Gary Lineker privately agreed that his tweet at the centre of the crisis engulfing the BBC was a “step too far”, a fellow broadcaster has claimed.
The BBC’s sports schedule was plunged into a second day of disarray on Sunday, with “much reduced” coverage expected on several shows as presenters, pundits and commentators continued their mutiny in solidarity with Lineker.
The presenter was told by BBC bosses on Friday to “step back” from presenting Match of the Day after he compared the government’s language on asylum to Germany in the 1930s on Twitter.
But as a freelancer not bound by the same rules as full-time staff journalists, the BBC fears it cannot sack Lineker or force him to follow social media rules because of ambiguities in his contract.
However, LBC presenter and former tennis star Andrew Castle has now claimed that Lineker privately conceded to him on Thursday that his remarks on Twitter had crossed a line.
“I was with Gary Lineker for half a day, plus, on Thursday, I was working with him. His phone was going absolutely mad,” Castle told LBC listeners on Saturday morning.
“I said to him, that I thought to draw the parallels between, you know, the rise of Nazism in the 30s and early 30s government and the immigration policy of a serving Conservative Party was a step too far and he agreed.”
Castle added: “If he was to apologise, then fine, I suspect he could go back on air but it’s gone a little bit too far for that.
“And let me just say this – how badly does Gary Lineker need the BBC right now? The guy’s absolutely loaded, he’s making himself fantastically popular amongst a lot of people.”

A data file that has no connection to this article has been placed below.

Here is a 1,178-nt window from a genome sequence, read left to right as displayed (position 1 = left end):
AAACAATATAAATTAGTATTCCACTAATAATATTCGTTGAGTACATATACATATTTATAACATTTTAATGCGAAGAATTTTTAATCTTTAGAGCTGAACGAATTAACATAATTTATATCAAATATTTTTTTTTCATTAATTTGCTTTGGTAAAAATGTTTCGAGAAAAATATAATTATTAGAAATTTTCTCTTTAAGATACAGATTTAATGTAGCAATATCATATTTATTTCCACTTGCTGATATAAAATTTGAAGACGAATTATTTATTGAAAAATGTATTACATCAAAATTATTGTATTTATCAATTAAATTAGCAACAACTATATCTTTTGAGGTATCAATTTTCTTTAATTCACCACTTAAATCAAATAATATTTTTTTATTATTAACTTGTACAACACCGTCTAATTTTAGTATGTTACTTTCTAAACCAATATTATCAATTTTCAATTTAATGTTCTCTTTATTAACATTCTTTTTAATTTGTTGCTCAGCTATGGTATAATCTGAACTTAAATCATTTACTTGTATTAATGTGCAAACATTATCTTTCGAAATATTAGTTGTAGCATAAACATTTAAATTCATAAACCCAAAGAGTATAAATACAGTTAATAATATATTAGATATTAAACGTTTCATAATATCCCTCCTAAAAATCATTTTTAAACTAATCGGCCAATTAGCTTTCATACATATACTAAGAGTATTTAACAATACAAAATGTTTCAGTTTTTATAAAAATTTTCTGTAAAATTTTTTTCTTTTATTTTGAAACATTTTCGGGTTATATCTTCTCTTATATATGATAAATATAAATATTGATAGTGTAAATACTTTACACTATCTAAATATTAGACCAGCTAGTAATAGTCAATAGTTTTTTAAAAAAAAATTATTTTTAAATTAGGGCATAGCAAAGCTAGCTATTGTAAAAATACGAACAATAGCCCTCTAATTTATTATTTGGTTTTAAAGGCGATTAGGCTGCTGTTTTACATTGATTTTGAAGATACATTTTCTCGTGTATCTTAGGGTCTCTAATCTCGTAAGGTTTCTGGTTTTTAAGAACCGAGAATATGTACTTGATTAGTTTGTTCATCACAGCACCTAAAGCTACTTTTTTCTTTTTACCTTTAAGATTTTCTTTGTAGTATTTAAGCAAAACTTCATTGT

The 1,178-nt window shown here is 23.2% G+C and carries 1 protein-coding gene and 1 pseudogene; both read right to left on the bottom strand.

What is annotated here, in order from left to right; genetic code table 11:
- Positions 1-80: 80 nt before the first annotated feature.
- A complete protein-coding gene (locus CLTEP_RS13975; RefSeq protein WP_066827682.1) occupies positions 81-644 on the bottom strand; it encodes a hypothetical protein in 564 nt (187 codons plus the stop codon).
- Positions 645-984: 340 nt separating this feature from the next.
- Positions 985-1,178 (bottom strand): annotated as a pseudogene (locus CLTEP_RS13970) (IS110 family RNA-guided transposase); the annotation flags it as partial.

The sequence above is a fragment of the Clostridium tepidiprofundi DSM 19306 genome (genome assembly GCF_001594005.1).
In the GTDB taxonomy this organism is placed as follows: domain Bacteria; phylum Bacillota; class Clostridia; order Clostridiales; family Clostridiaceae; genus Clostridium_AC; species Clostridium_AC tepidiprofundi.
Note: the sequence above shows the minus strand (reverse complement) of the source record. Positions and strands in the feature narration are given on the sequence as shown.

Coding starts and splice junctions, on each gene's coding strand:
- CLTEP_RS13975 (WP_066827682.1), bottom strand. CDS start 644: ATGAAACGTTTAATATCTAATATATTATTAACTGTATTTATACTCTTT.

The Independent has approached Lineker’s representation for comment.
On Tuesday, Lineker commented on a Twitter video put out by home secretary Suella Braverman, in which she unveiled government plans to stop migrant boats crossing the Channel.
Lineker said: “There is no huge influx. We take far fewer refugees than other major European countries. This is just an immeasurably cruel policy directed at the most vulnerable people in language that is not dissimilar to that used by Germany in the 30s.”
As a result of the row, Saturday’s episode Match of the Day – which Lineker has presented for nearly a quarter of a century – lasted “just 20 minutes”, with no presenter, pundits, commentary or interviews, with Football Focus, Final Score and 5 Live Sport also pulled from air on Saturday.
The crisis has also reignited calls for BBC chair Richard Sharp to resign over questions of his impartiality, with former BBC senior executive Roger Bolton the latest figure to allege that he is compromised by the scandal over his role in facilitating an £800,000 loan for then-prime minister Boris Johnson.
“The very fact that he can’t speak out on the subject and defend the BBC and define impartiality, as the chairman of the BBC, means he can’t do his job,” Mr Bolton told GB News.
Labour former sports secretary Chris Smith warned on Saturday that “the BBC are making a huge mistake”, telling The Independent: “They are kowtowing to instructions from Tory MPs, government ministers and the right-wing press. They really ought to see sense and find a suitable way of backing down.”
The BBC apologised for its limited sports programming on Saturday and insisted that it was “working hard to resolve the situation and hope to do so soon”.
In a previous statement, the BBC said it had been “in extensive discussions with Gary and his team in recent days”, adding: “We have said that we consider his recent social media activity to be a breach of our guidelines.”
They continued: “The BBC has decided that he will step back from presenting Match Of The Day until we’ve got an agreed and clear position on his use of social media. When it comes to leading our football and sports coverage, Gary is second to none.
“We have never said that Gary should be an opinion-free zone, or that he can’t have a view on issues that matter to him, but we have said that he should keep well away from taking sides on party political issues or political controversies.”